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stevens

Start Small, Start Early

It’s never too early to start looking for internships, and biology major Matthew Stevens can attest to that. Starting the summer after he graduated high school, Stevens’ outgoing personality and willingness to ‘start small’ eventually led to research internships at two top-class institutions.

“In order to get into med-school, you have to have a good resume, and you have to get research opportunities,” says Stevens.

Like many great researchers, Stevens started out as an unpaid office clerk. Although his work at Cold Spring Harbor Laboratories (CSHL) at first did not entail research, it afforded him the opportunity to attend lectures there and meet top scientists, including Dr. James Watson, co-discoverer of the structure of DNA.

At CSHL, Stevens learned that if you want to get research experience, you’ve got to ask for it. After emailing several neurology and cancer researchers at Cold Spring Harbor, he landed an unpaid internship researching rat decision-making—a topic with many human implications, including therapy for people with autism. His work led to an offer to continue researching at CSHL the following summer.

After his stint at CSHL, Stevens found his next research opportunity again via email—this time contacting dozens of researchers from a variety of places. He ended up getting involved with Dr. Stefan Tafrov’s cancer research at Brookhaven National Laboratories (BNL). Stevens’ winter work at the BNL led him to explore more opportunities there, and he applied to their Science Undergraduate Laboratory Internship program. Funded by the Department of Energy, this program allowed Stevens to continue his work with Dr. Tafrov, and get paid in the process.

Under Tafrov’s guidance, Stevens researched the role of a protein called histone acetyltransferase in DNA repair. The results of their study had important implications for chemotherapy, space exploration, and cancer-cell proliferation.

In addition to working with top-of-the-line research gadgets, attending lectures, and meeting with distinguished scientists, Stevens’ work at the BNL gave him valuable research skills like cell culturing, slide preparation, gel electrophoresis, and fluorescence microscopy. He also made important connections with people in the field and learned to analyze and present the results of their study.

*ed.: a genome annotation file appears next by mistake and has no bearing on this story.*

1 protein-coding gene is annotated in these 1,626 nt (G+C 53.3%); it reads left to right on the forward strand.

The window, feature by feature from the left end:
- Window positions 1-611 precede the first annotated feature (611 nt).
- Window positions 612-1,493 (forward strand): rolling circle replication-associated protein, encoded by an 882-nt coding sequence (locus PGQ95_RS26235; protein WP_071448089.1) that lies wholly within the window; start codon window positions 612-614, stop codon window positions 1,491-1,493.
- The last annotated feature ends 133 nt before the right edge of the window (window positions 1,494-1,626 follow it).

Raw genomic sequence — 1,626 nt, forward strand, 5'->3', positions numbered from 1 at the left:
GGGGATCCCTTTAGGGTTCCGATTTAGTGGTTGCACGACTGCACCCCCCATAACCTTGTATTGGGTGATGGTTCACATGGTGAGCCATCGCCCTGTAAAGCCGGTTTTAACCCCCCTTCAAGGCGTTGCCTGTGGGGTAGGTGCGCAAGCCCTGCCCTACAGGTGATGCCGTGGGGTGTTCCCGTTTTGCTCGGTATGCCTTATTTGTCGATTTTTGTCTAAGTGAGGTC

“The work that I did with Dr. Tafrov was incredibly different from the work I’ve done in lab classes,” says Stevens. “In class it’s all about the procedure, and if you mess up you might get a few points off of your grade. But in the real world, the results are much more important. In the real world, you have to deal with the implications of your mistakes and think fast to correct them, since these experiments cost a lot of time and effort.”

Though Stevens’ success derives largely from his eagerness and confidence to pursue his goals, there is also some strategy involved. Stevens advises that the best time to look for winter internships is around or before Yom Kippur weekend, before most students start thinking about winter break. In addition, he advises, students should concentrate their efforts on unpaid, rather than paid, internships, as these naturally have less competition and can lead to other, paid opportunities.

Currently a junior at BU, Stevens continues to be active in and enthusiastic about research, and will pursue a career in helping others, either through research or medical practice.

Deeply passionate about helping people with cancer, Stevens found that “the worst thing about research is knowing that sometimes you don’t have the answer, and you just have to be satisfied that you’re doing the best you can.”

Those unanswered questions—and the people afflicted as a result of them—are of course the driving forces of research, and it is the gallant efforts of researchers that, over time, supply solutions to such vital problems.

By Sarah E. Fecht

Brookhaven National Laboratories supports research in a broad spectrum of research areas, including biology, nanoscience, medicine, chemistry, environmental science, and physics. Their top-notch facilities include the world’s newest and largest accelerator for nuclear physics research and many instruments not found at other institutions. BNL offers several educational opportunities for college students, including the Science Undergraduate Laboratory Internship program, which offers research opportunities for spring, summer, and fall terms, and the Pre-Service Teachers program, which immerses future teachers in a research environment and trains them to become more effective science educators.

Cold Spring Harbor Laboratories offers internships for undergraduate students in cancer biology, neuroscience, plant biology, cellular and molecular biology, genetics, macromolecular structure, and bioinformatics.

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Last Updated: 3/9/10